out of melatonin


For a year and a half we would spend hours and hours every day getting Michael to sleep. I calculated that when he was 18 months old, I would often spend six hours out of every twenty-four getting him to sleep. Patting, rocking, whatever. It would often take my husband and I about 1.5 -2 hours to pat him to sleep at night. We would do it in shifts, and I think my husband actually enjoyed this because he’d get to quietly watch the cricket on his phone without me making him talk to me or any other unpleasant interruptions.

We had a bedtime routine involving bath, brushing the teeth, changing into pyjamas, and then an attempt at quiet time. Michael always had different ideas though and would start running around screaming wildly during ‘quiet time’. He would then continue to do this in his cot. Sleep training wasn’t an option for us because Michael preferred it when we left the room – he wouldn’t lie down, he would just run up and down his cot making loud Tarzan like noises.

The only way to calm him down was to stay in the room with him and take any opportunity when he slowed down to ‘gently encourage’ him to lie down, and pat him until he started breathing slower and actually put his head down on the bed.

Melatonin changed all of that practically over night. It was a life saver. If I were a Roman emperor I would build a temple to Melatonin. I already pray to it every night.

I would give him about 2mg per night (a compound chemist made it up for us with syrup so it was 1mL of syrup out of a syringe). Half an hour later Michael would start yawning, stretching and laying his head down on the couch. Then we would put him into his wearable blanket, put him to bed, and leave. That is it. That is all we do. It changed our lives more than the washing machine and the car. It was amazing.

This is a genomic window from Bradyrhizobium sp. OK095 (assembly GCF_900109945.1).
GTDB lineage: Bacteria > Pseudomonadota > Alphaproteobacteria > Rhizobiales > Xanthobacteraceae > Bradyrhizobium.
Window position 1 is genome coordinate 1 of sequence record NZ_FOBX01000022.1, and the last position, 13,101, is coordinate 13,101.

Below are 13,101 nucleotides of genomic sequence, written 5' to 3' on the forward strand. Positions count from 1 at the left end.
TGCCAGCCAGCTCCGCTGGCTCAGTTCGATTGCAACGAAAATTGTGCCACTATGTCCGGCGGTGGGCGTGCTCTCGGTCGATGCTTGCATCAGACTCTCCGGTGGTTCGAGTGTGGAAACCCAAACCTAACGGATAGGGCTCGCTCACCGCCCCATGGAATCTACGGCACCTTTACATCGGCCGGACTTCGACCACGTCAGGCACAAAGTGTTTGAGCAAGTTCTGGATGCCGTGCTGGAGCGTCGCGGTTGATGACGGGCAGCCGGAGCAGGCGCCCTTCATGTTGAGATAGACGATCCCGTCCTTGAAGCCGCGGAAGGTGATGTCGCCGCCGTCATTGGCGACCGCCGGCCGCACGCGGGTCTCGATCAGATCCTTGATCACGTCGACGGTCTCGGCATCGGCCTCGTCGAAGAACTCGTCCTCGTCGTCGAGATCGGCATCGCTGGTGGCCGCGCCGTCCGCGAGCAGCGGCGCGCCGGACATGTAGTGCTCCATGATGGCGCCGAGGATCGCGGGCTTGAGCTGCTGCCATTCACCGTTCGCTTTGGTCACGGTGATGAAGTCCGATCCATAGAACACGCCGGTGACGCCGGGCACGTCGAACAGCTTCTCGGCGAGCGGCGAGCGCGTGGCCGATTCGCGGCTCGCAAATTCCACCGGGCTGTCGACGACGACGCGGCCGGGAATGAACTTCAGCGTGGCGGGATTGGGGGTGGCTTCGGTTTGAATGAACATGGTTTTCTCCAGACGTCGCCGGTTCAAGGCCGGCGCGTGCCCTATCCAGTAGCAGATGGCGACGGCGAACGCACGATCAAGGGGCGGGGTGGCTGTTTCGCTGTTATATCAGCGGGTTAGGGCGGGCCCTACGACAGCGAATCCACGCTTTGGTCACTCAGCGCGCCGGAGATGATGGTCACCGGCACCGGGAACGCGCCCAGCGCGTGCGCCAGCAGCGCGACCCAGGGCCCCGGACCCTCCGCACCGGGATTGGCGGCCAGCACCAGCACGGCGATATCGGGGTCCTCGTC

Another great thing was that, even if he woke up for a few hours at night, the melatonin would still be working (it’s slow release) and he would stay in bed, sleepy. Eventually he would just nod off again. Sometimes after half an hour or an hour. All by himself. Amazing.

Step 3: Cater to Sensitivities

sleep deprived


Like many kids on the spectrum, Michael would wake up at night because of the tiniest sound, the tiniest change in temperature or humidity level. Anything. My husband and I have learned to survive by making sure everything in the room is perfect so that he has no excuse to wake up.

We put dark cardboard on the windows so that it remains dark in the morning.

We put white noise on so that he can’t hear sudden sounds. It gives a constant background of sound and you can change it to something soothing like ocean noises. We actually use it ourselves as well, it is a really nice way to sleep once you get used to it.

We monitor the temperature and humidity levels via a baby monitor. The heater/air conditioner in his room is very sensitive and keeps it at a more or less constant temperature. We also have a humidifier that we use very often – we find that as long as levels are between 45-55% he sleeps quite well.